Numerous stories of death, destruction, and pure horror have been told of the Holocaust, and it's unlikely that all of the stories born from that terrible period will ever be told in full. However, among the countless tales of death and evil there are also many tales of good and heroism. Normal men and women became heroes during this time, risking their life and liberty to help save the lives of others. Varian Fry is one perfect example of this, and he played a major role in saving the lives of thousands.
Fry was an American journalist who ran a quarterly magazine known as Hound and Horn. He took a position as a foreign correspondent for The Living Age, and was sent to Europe during the early days of the Third Reich. During a 1935 visit to Berlin, Fry witnessed firsthand various abuse that Jews suffered at the hands of the Nazis. This triggered a deep desire to help combat the Nazis by helping save as many Jews as possible.
He helped raise money to support various anti-Nazi movements initially, but once France was occupied in 1940 Fry took on a more hands-on role. He went to Marseille to help those attempting to flee the Nazi regime, armed with 3,000 dollars and a list of refugees who were facing imminent arrest by the Nazi Gestapo.
Fry and several collaborators hid groups of people at the Vila Air-Bel, gradually smuggling them out of the country through Spain and into Portugal. From there, the refugees were moved into the United States. During this time, Fry helped save the lives of between 2 and 4 thousand people.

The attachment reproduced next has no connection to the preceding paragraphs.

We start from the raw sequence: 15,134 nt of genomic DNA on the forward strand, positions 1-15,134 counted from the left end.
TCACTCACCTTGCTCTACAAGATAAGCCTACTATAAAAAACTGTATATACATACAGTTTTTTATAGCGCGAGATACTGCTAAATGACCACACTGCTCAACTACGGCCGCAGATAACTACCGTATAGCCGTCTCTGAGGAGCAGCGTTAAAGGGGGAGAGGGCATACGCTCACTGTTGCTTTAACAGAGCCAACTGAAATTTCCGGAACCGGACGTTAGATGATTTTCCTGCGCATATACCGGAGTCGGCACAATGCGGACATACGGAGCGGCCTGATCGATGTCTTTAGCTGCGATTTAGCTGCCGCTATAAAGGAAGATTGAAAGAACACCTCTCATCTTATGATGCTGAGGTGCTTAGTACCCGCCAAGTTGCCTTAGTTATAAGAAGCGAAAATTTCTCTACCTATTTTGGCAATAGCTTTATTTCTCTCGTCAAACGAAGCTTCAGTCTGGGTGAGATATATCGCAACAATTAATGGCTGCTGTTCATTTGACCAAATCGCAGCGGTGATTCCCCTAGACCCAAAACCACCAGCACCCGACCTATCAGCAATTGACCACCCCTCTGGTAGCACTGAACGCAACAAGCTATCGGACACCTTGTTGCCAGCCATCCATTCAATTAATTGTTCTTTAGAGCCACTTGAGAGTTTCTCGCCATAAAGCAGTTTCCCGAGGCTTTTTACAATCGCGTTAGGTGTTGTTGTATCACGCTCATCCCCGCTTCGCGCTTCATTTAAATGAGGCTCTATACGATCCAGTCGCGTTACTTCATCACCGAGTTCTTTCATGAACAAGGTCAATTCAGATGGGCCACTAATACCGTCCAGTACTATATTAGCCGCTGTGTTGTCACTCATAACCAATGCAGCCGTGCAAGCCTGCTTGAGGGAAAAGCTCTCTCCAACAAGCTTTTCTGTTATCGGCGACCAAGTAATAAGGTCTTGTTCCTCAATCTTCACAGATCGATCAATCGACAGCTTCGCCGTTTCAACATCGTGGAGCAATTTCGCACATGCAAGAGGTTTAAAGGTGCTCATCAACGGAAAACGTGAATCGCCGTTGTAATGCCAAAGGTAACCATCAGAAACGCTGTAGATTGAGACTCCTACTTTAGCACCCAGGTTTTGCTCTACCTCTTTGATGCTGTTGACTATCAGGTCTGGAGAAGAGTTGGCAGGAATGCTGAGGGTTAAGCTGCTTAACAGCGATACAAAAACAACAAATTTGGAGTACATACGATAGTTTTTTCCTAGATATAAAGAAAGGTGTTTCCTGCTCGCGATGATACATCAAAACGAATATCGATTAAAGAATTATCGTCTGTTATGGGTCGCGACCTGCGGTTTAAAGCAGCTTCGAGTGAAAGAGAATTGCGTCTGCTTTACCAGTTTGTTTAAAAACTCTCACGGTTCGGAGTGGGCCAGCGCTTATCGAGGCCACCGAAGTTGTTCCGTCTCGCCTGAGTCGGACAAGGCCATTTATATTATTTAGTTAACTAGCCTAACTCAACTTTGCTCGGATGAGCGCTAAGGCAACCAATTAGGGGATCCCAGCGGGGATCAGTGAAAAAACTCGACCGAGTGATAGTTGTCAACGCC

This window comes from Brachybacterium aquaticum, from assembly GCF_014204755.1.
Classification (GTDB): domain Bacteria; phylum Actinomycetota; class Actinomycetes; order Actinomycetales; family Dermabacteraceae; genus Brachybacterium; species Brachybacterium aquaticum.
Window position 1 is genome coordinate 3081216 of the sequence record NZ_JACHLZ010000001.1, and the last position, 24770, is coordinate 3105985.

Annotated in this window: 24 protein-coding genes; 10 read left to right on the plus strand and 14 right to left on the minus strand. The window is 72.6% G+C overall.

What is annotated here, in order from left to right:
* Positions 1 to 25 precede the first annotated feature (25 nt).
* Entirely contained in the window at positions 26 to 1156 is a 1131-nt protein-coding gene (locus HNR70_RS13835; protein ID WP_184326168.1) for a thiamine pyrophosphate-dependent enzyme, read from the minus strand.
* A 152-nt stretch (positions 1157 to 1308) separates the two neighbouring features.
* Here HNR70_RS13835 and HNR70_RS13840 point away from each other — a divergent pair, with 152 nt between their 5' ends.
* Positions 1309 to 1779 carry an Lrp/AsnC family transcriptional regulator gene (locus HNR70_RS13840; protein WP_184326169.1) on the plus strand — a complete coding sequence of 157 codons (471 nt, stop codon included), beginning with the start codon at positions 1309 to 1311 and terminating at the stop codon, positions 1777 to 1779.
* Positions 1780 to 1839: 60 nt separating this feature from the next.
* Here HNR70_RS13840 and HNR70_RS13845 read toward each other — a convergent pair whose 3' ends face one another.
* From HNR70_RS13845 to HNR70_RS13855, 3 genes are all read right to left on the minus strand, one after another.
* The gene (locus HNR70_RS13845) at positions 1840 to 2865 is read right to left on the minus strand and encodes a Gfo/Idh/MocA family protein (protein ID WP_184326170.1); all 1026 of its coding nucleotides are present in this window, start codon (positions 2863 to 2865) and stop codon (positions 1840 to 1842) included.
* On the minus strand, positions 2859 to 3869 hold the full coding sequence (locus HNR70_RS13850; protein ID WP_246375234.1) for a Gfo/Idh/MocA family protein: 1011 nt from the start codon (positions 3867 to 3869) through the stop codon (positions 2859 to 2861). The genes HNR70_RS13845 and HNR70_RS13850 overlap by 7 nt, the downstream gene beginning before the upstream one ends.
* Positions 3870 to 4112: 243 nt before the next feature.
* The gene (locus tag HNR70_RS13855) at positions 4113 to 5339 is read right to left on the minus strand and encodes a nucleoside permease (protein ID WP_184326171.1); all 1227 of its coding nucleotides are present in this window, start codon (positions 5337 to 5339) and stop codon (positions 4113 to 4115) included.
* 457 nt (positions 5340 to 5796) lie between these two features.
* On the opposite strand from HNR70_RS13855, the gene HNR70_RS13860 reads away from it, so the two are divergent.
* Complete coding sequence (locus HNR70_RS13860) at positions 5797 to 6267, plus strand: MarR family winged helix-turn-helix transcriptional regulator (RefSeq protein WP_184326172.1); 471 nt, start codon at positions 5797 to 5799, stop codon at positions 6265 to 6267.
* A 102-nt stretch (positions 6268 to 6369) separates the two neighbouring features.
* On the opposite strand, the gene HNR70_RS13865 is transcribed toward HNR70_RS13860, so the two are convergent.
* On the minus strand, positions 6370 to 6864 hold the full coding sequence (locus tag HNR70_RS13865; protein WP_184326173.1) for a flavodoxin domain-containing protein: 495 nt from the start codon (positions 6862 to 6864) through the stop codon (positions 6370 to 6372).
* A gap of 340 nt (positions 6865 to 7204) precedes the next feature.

After these efforts, in December of 1942, Fry wrote a piece for The New Republic that was titled "The Massacre of Jews in Europe". It focused not only on the atrocities committed by the Nazis, but on the various immigration policies of the US that actually had a hand in causing many Jews to be refused entry into the country, eventually leading to their deaths.
Fry was eventually known as the American Schindler, and became the first US citizen who was listed as one of the Righteous Among the Nations. He received numerous additional accolades including the Commemorative Citizenship of the State of Israel. Additionally, he has streets named after him in Berlin as well as in his home town of Ridgewood New Jersey. His actions have been the subject of several major films including one starring William Hurt.
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